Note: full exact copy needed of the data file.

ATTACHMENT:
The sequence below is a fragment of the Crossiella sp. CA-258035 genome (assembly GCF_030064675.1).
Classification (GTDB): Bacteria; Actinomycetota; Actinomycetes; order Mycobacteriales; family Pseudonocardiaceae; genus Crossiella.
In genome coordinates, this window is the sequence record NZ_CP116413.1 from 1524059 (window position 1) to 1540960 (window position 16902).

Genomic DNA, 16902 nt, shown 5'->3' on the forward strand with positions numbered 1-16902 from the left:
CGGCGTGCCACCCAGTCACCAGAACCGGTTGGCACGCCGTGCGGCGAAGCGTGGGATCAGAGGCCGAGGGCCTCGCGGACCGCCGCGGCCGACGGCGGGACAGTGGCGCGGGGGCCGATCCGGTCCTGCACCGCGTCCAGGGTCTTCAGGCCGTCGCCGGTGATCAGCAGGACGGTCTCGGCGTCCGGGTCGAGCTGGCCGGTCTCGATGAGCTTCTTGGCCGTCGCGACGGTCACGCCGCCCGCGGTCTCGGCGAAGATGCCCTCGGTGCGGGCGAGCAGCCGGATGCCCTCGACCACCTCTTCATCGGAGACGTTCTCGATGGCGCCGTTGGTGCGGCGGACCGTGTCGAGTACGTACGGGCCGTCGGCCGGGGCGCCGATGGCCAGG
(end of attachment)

The sequence below is a fragment of the Crossiella sp. CA-258035 genome (assembly GCF_030064675.1).
Classification (GTDB): Bacteria; Actinomycetota; Actinomycetes; order Mycobacteriales; family Pseudonocardiaceae; genus Crossiella.
In genome coordinates, this window is the sequence record NZ_CP116413.1 from 1524059 (window position 1) to 1540960 (window position 16902).

Genomic DNA, 16902 nt, shown 5'->3' on the forward strand with positions numbered 1-16902 from the left:
CGGCGTGCCACCCAGTCACCAGAACCGGTTGGCACGCCGTGCGGCGAAGCGTGGGATCAGAGGCCGAGGGCCTCGCGGACCGCCGCGGCCGACGGCGGGACAGTGGCGCGGGGGCCGATCCGGTCCTGCACCGCGTCCAGGGTCTTCAGGCCGTCGCCGGTGATCAGCAGGACGGTCTCGGCGTCCGGGTCGAGCTGGCCGGTCTCGATGAGCTTCTTGGCCGTCGCGACGGTCACGCCGCCCGCGGTCTCGGCGAAGATGCCCTCGGTGCGGGCGAGCAGCCGGATGCCCTCGACCACCTCTTCATCGGAGACGTTCTCGATGGCGCCGTTGGTGCGGCGGACCGTGTCGAGTACGTACGGGCCGTCGGCCGGGGCGCCGATGGCCAGG